S2c Eugene Skiles
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S2c Eugene Skiles
When the war ended that had claimed the lives of their two sons and nephew, Christina and Charles Skiles wrote to President Harry Truman asking to see a ship arrive on the West Coast.
It would be a homecoming, in spirit, for their sons Charles Jr. and Eugene, the Richmond, Missouri, farm couple explained.
Their sons were killed on the U.S.S. Arizona in the Japanese attack on Pearl Harbor, Dec. 7, 1941. Their nephew, Garold Leroy Skiles, died the same day on the U.S.S. Oklahoma.
Truman, a fellow Missourian, gave the letter to the Navy, which brought in the Veterans of Foreign Wars to make the trip happen. The VFW paid for their airfare to Los Angeles. Neither parent had been on a plane before, and Mrs. Skiles had never traveled more than 100 miles from home 35 miles east-northeast of Kansas City.
They were supposed to meet the Braxton, a troop transport, when it arrived at San Pedro on Feb. 13, 1946. But the ship docked five hours early and the couple missed it. Their wish came true when a second transport, the Drew, arrived with 515 sailors and 1,451 soldiers.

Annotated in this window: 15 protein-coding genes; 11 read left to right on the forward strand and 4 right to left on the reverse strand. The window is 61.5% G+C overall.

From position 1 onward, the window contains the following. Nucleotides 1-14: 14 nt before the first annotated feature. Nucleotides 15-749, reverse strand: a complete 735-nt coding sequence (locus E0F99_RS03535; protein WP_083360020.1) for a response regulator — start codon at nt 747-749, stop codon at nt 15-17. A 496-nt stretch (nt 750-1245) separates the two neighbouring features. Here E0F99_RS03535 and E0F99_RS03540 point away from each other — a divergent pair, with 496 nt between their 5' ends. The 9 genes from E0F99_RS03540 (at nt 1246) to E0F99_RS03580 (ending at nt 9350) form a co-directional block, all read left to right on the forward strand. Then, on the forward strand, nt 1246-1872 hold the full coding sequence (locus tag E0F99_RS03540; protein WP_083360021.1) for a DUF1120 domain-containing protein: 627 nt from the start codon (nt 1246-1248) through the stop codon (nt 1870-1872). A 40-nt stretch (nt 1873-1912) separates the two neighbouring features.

A sailor, spotting the two Purple Hearts pinned to Mrs. Skiles’ coat, put his arms around her, gave her a kiss and said, “Hi, mom.”
Her sons were Eugene, born Feb. 20, 1917, and Charles Jackson Jr., born on Feb. 8, 1923. The 1940 Census, conducted that spring, said Eugene has completed four years of high school and Charles two. They joined the Navy a week apart in April 1941. They were seamen second class when they were killed.
Their cousin Garold was born Jan. 12, 1920 and lived in the same Missouri county. His father was Henry Thomas Skiles and his mother Lulu Viola Hills Skiles. He and Eugene Skiles enlisted on the same day.
The Griffith-Skiles Post 237 of the American Legion in Richmond, Missouri, is named, in part, for all three Skiles men.
Sources: The Los Angeles Times, the Associated Press, Census, Navy muster rolls, Interment application, grave marker, Missouri death certificate. This profile was researched and written on behalf of the U.S.S. Arizona Mall Memorial at the University of Arizona.